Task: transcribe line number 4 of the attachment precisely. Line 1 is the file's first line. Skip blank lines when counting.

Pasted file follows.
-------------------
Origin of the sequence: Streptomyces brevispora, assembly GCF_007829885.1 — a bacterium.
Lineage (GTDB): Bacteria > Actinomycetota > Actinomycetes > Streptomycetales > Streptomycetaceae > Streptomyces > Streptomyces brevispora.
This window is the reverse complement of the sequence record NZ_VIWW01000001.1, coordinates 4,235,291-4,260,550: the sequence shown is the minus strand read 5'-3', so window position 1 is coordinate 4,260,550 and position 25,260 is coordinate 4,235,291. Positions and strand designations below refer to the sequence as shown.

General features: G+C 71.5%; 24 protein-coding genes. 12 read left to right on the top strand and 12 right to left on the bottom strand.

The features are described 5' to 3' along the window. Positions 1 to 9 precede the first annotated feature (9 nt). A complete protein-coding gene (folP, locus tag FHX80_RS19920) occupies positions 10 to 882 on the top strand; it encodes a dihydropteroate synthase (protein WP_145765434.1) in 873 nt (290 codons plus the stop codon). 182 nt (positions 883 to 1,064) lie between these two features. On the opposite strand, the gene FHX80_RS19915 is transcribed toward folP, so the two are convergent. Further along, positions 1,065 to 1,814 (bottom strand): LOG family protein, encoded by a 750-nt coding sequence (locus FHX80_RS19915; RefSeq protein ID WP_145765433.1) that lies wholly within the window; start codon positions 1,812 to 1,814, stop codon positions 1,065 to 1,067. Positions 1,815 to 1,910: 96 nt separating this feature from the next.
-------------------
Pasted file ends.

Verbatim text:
General features: G+C 71.5%; 24 protein-coding genes. 12 read left to right on the top strand and 12 right to left on the bottom strand.